Raising the hairs on the back of your neck from Cuba
Truthfully I can’t read Maria Elena Llana’s stories before bed. The offerings in An Address in Havana/ Domicilio habanero (bilingual edition) are just a bit too spooky. Now don’t get me wrong, they aren’t grotesque or gruesome, not gory or Silence of the Lambs horror. But they do very much remind me that there are just too many unexplainable phenomena, and too many people that I wouldn’t trust farther than I could throw them. And I’m not what you would call a power lifter, so I’d prefer not to be reminded of what goes bump in the night EXCEPT when the sun is still shining.
Take, for instance, “At the Water’s Edge.” No spoilers, of course, but here we have a family made up of three generations of women, without a man in physical sight. That’s not to say that the grandma doesn’t bring up her daughter’s missing husband every few minutes, how he provided such a good home for her them all, how ungrateful his wife was, and how horrid she must have been to drive him away. But there is something not quite right going on, because the woman (who actually narrates the story) doesn’t seem like the type to drive anyone away. She is so timid that she doesn’t even discipline her own teenage daughter, despite how the girl talks back and acts out. And then she starts flashing back to her creepy childhood memories…
In another story, “The Wrought Iron Gate”, the main character goes from nervous to anxious to terrified, as he first crouches in a loaner apartment, then flees through the streets, then desperately fights sleep. Eyes always peeled for a suspicious movement, listening for the sounds that could herald his doom, he brings us into a nocturnal world of shadows that such a young man is not at all prepared for.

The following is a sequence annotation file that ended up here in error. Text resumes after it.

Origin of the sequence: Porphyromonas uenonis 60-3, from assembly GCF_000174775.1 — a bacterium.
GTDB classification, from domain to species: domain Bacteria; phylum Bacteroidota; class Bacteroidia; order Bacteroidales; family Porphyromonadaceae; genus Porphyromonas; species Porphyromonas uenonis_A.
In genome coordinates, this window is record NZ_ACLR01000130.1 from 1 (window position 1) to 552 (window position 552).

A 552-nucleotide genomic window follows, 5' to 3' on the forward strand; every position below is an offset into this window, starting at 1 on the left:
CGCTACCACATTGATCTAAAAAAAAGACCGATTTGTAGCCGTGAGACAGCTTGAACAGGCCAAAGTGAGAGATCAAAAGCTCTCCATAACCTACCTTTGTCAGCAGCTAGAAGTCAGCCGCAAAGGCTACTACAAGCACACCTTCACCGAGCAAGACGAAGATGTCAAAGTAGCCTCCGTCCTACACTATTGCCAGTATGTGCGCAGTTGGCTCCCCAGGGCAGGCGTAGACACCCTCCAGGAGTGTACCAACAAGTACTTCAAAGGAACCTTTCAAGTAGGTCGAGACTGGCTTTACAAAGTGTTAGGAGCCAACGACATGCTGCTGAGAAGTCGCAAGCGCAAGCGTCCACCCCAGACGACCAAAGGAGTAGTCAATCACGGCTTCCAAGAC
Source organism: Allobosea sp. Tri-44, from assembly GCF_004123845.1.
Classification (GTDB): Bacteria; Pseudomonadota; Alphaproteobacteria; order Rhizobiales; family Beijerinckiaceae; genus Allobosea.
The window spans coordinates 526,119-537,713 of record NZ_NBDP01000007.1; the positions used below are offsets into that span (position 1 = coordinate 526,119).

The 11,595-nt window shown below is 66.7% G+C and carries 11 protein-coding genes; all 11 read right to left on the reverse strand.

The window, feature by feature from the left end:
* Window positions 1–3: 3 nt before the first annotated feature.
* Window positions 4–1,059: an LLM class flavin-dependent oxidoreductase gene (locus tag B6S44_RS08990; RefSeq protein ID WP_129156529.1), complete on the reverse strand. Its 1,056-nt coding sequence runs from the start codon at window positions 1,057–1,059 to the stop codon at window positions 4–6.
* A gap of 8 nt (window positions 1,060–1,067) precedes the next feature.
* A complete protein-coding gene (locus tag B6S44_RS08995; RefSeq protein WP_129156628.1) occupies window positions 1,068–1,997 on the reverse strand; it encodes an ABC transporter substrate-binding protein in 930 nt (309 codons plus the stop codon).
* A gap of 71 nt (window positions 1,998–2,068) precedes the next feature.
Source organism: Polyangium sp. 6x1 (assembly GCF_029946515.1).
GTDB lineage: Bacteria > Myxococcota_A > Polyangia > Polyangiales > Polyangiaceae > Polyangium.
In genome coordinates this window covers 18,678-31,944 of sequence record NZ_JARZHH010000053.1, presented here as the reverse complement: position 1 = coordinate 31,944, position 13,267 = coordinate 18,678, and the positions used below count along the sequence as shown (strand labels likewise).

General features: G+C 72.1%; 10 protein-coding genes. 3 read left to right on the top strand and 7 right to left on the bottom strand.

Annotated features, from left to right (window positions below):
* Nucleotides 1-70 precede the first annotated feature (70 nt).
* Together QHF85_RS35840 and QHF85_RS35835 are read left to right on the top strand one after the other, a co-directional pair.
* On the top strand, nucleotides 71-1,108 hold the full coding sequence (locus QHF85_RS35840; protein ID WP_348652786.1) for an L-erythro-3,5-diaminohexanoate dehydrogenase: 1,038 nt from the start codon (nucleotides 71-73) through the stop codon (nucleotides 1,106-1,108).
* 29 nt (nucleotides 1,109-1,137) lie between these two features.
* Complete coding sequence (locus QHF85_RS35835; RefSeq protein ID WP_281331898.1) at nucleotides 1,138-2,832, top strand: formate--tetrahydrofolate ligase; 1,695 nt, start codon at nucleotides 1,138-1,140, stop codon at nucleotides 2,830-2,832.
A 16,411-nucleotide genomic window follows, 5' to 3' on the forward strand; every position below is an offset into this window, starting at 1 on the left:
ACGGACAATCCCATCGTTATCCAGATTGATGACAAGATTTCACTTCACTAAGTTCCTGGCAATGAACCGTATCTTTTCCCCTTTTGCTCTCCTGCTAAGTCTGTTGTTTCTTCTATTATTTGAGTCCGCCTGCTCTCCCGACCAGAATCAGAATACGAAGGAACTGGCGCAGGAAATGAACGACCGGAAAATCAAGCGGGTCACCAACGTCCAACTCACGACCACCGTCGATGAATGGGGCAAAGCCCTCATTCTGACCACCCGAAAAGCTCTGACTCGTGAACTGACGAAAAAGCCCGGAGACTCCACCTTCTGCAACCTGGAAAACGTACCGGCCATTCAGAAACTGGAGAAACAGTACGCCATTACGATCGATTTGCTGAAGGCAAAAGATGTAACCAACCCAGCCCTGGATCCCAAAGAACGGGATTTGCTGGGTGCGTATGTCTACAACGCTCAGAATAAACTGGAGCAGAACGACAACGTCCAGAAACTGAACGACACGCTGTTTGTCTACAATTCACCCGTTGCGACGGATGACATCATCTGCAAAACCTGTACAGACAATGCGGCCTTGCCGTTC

Not all of the tales are quite so frightening, though; some are more along the lines of weird, with just a hint of danger from unpredictable beings–be they alive or dead. Such as in “In the Family” where a family’s large gilt-framed mirror is inhabited by all their ancestors (r.i.p.), not all of whom can be trusted. Especially when one of the young women on the “living” side starts tempting fate.
A longtime journalist with several books to her name (fiction and non-fiction), Llana definitely knows how to spin a tale. Translator Barbara Riess doesn’t miss a trick, keeping the suspense sharp and the dialogue natural. An Address in Havana/Domicilio habanero is a must read, especially for those of us who like a little edge to our entertainment. But if you’re like me, I wouldn’t recommend taking the book to bed, especially if you are alone… Or live in a big city… Or can’t completely trust everyone in your house, or apartment building, or neighborhood…
An Address in Havana/Domicilio habanero is available at http://www.csuchico.edu/Cubanabooks, at your local independent bookstore, or on Amazon. Maria Elena Llana will be on tour in the USA Fall 2015–contact firstname.lastname@example.org about booking an appearance.